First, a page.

His father, Johannes, a tax officer, had been drafted into the Nazi army. He was captured by Russian forces on the Eastern Front and did not return until 1948 after escaping from a prison camp in Siberia. Brotzmann was raised in Remscheid with his father, mother, Frida (Schroeder) Brotzmann, and sister Marian, but moved to Wuppertal to attend school, where he spent the rest of his life.
He studied graphic design and visual arts at the School of Applied Arts in Wuppertal in the late 1950s, where he created his own font, a striking blocky alphabet, which he later used on many album covers. He held his first gallery show in 1959 and participated in early performances organized by the experimental and interdisciplinary art movement Fluxus. In 1963, he collaborated on the first large-scale exhibition of Korean-American artist Nam June Paik. The artist became known for his video work, but by then he was creating music-oriented installations and interactive sculptures.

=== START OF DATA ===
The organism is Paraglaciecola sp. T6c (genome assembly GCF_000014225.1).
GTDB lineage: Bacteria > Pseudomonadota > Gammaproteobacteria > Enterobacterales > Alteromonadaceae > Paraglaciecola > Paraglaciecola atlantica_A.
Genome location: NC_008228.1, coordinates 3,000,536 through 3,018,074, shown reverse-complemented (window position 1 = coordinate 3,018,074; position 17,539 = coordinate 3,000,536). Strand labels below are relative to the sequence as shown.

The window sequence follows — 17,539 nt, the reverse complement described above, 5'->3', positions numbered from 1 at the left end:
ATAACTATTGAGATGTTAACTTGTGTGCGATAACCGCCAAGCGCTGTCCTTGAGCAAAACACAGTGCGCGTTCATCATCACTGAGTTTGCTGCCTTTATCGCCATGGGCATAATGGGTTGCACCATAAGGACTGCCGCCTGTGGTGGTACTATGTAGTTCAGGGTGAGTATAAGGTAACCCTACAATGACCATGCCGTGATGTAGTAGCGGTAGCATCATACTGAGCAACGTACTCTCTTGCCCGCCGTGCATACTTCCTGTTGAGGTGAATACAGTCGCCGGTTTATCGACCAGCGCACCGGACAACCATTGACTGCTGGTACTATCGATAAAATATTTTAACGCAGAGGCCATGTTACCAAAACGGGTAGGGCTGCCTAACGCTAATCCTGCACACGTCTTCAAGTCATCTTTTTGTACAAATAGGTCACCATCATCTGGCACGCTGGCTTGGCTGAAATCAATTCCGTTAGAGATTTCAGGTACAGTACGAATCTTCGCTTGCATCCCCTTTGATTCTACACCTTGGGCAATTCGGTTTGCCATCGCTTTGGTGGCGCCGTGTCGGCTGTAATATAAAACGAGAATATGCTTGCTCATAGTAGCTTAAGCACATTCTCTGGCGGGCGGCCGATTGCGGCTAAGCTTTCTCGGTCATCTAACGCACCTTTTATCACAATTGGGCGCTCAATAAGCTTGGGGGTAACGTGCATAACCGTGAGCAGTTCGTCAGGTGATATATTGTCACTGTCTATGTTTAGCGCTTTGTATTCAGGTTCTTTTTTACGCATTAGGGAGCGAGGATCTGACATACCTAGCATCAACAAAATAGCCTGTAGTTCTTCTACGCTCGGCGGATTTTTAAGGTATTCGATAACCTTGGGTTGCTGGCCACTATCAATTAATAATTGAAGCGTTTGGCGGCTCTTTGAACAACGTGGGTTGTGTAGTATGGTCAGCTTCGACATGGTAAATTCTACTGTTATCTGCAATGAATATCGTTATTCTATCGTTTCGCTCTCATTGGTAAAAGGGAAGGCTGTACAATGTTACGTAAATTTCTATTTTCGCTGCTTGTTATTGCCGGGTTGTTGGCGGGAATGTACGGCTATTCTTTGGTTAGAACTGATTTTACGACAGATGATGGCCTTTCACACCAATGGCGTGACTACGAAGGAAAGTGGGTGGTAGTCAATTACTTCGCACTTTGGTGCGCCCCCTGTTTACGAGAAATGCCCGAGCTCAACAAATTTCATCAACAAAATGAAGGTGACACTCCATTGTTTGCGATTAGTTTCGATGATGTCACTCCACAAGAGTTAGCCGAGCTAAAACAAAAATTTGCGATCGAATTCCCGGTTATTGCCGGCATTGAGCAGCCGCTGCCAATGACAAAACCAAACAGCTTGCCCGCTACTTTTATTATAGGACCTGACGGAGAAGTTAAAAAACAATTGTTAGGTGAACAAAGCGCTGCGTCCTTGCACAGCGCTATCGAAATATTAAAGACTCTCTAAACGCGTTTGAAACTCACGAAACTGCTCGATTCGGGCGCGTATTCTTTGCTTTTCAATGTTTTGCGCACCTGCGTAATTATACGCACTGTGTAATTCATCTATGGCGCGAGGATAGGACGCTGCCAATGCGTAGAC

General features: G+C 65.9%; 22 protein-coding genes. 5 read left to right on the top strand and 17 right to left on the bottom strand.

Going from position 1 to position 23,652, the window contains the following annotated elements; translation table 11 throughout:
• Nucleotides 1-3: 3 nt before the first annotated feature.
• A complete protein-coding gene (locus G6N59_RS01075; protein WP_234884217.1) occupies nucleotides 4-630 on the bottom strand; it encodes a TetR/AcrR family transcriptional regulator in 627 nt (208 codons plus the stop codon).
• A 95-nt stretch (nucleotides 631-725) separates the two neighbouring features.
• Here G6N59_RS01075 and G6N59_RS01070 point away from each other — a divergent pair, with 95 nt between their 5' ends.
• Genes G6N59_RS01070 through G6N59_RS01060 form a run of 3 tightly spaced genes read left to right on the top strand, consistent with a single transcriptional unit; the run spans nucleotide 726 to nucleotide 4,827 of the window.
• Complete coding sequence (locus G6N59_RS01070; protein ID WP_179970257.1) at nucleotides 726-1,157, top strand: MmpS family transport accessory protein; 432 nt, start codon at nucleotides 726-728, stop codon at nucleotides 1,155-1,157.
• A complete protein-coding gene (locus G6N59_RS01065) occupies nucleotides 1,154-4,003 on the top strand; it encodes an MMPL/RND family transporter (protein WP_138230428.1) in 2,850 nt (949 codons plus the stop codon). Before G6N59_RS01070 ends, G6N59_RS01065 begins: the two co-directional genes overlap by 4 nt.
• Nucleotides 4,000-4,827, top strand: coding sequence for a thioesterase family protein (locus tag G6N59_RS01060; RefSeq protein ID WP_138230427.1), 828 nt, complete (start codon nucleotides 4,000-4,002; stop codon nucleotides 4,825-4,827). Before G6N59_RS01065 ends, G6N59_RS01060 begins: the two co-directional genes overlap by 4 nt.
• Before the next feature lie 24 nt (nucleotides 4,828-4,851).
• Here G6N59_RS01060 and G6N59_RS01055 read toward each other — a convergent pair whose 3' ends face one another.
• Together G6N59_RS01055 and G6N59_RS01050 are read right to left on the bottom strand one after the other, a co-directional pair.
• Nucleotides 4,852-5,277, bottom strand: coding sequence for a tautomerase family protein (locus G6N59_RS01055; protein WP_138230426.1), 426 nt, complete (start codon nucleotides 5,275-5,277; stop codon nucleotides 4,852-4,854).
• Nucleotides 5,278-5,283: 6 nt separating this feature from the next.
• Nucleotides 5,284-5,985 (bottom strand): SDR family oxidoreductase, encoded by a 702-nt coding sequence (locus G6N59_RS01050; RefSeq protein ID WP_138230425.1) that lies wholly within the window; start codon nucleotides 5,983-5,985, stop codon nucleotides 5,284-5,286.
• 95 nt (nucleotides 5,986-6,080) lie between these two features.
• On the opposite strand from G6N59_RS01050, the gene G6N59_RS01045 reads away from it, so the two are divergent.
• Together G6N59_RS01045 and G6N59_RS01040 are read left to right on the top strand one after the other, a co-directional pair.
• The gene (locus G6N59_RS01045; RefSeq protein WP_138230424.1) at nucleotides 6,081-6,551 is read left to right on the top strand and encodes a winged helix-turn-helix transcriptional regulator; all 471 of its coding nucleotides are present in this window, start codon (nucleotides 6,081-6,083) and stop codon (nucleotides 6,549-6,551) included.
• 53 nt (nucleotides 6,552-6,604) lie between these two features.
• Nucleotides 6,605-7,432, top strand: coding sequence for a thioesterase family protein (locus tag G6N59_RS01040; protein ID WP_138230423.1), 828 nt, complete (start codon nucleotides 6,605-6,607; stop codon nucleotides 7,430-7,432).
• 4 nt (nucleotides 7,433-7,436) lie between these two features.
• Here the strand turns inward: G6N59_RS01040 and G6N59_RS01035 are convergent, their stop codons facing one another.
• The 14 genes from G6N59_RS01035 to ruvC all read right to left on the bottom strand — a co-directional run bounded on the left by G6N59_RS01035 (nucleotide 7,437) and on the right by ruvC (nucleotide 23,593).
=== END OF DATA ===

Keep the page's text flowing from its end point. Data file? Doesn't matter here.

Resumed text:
Brotzmann continued to produce prolific artwork even though music was a priority in his life.
“From the beginning, he didn’t love the environment of the art world,” says John Corbett, co-owner of the Corbett vs. Dempsey Gallery in Chicago, where he started curating. Exhibition of Brotzmann’s work “But he continued to make visual art personally. He was interested in beauty, but it had to be accompanied by a certain kind of honesty and candor.
“He couldn’t really deal with fake people, fake art, fake music,” Corbett added. “He was totally intolerant of all that.”
In 1967, Brotzmann released his first album as bandleader on his own label BRÖ. If its title, “For Adolphe Sax”, read like a provocation to the 19th-century saxophone inventor, his On the next blow album, Machine Gun, everything is declared. Start a war with everything that ever happened.